On October 3, 2016, Amazon.com changed its policy, and incentivized reviews are no longer allowed. Previously, it was acceptable for sellers to provide free samples or discounted products, including books, in exchange for reviews as long as the reviewer included a disclaimer. Many of the 1200+ reviews I’ve posted on Amazon included this statement: I received the product for free or at a discount in exchange for this honest, unbiased review.
I have always given my honest opinion in all my reviews, regardless of whether I paid for the product or not. I try to point out what I like and don’t like about the product and give a star rating commensurate with my experience. The only difference is that I would not have purchased most of the products I received in exchange for a review—either because the product was a luxury I didn’t think I could afford or because I didn’t even know the product existed.
I started reviewing books when my first novel, Stroke of Luck, was released. If I wanted readers to review my book, I thought I should review the books I read. Over the years, as I wrote more and more reviews, authors started to ask me to review their books. I decided I should review everything I bought at Amazon, so soon sellers were asking me to review other products.
Many Amazon sellers are small, family-owned businesses with no advertising budget. Reviews are critically important to sales on Amazon, so sellers are happy to give away or heavily discount products to introduce their products to reviewers.
Most sellers and most reviewers are honest, but there are sometimes abuses. I have had a seller demand—unsuccessfully—that I change my review and give the product a 5-star rating, even though I didn’t believe the item merited 5 stars. But that kind of thing happened seldom, and I believe consumers can make up their own mind as to whether reviews are honest. They know by the disclaimer if the reviewer received any incentive, such as a discount.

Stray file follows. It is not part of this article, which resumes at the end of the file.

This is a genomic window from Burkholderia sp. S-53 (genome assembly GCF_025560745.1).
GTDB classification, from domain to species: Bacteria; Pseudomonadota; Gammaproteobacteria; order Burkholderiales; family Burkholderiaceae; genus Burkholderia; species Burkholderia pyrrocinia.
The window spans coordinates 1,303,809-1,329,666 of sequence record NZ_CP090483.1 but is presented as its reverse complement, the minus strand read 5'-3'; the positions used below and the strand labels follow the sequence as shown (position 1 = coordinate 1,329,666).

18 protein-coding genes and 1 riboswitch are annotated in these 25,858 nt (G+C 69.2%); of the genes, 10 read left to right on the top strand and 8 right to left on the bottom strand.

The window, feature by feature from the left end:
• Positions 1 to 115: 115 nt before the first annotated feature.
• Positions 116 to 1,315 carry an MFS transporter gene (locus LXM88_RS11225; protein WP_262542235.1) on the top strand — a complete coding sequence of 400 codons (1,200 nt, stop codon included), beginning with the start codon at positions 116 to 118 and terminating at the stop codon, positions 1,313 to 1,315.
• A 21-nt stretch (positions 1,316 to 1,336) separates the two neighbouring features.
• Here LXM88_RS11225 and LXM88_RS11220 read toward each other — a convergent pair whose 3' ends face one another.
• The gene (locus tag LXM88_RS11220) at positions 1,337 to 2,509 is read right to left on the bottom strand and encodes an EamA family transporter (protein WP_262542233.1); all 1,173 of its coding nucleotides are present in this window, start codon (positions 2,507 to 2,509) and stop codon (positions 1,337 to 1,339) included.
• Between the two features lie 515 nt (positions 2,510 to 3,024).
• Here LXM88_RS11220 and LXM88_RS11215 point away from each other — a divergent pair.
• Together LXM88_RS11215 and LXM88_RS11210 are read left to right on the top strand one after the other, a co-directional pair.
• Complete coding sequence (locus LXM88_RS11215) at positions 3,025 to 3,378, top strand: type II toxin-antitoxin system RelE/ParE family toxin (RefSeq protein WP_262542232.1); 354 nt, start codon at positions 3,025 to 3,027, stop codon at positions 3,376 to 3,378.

Someone did research that showed incentivized reviews averaged slightly higher star ratings than non-incentivized reviews, and from that statistical fact they determined that incentivized reviews were inherently biased. However, that is not necessarily true. Reviewers who accepted free or discounted products were obligated to write a review; customers who paid full price had no such requirement. Most of us are more apt to write something negative if we’re unhappy than to write a positive review if we’re happy. We want people to know we didn’t get what we expected, but we don’t feel the same compulsion to tell others that we got exactly what we wanted and expected. Therefore, it’s quite likely that the greater percentage of positive reviews is simply an indication that reviewers who wrote incentivized reviews simply took the time to write reviews of more products they liked than purchasers who had no incentive to do so. Dissatisfaction is an incentive in and of itself to write a review; satisfaction is not.
I’m disappointed that Amazon has decided to change its rules, but as a private company, it is certainly free to make that decision. However, I think it’s unfair not to allow any type of transition. As of October 3, 2016, Amazon no longer allows incentivized reviews, even if the seller and reviewer had already made an agreement. For example, at that time I had more than two dozen products that I had agreed to review but hadn’t completed my evaluation. Some products were still in shipment at the time Amazon announced the policy change. So all those sellers provided free or discounted products to reviewers with the promise of reviews—and now the reviews are not allowed. As a reviewer, I feel guilty that I made review commitments that I can no longer honor.
Therefore, I started a review blog: Reviews by Lillie. First, I will post reviews that would have been posted on Amazon.com if they were allowed. Obviously, this won’t be of equal value to the sellers as a review on Amazon.com, but it’s the best I can do under the circumstances. I will also publish other reviews, especially my book reviews on Goodreads, and other products from Amazon and possibly from other sources as well. Hope you’ll visit my blog and read my reviews.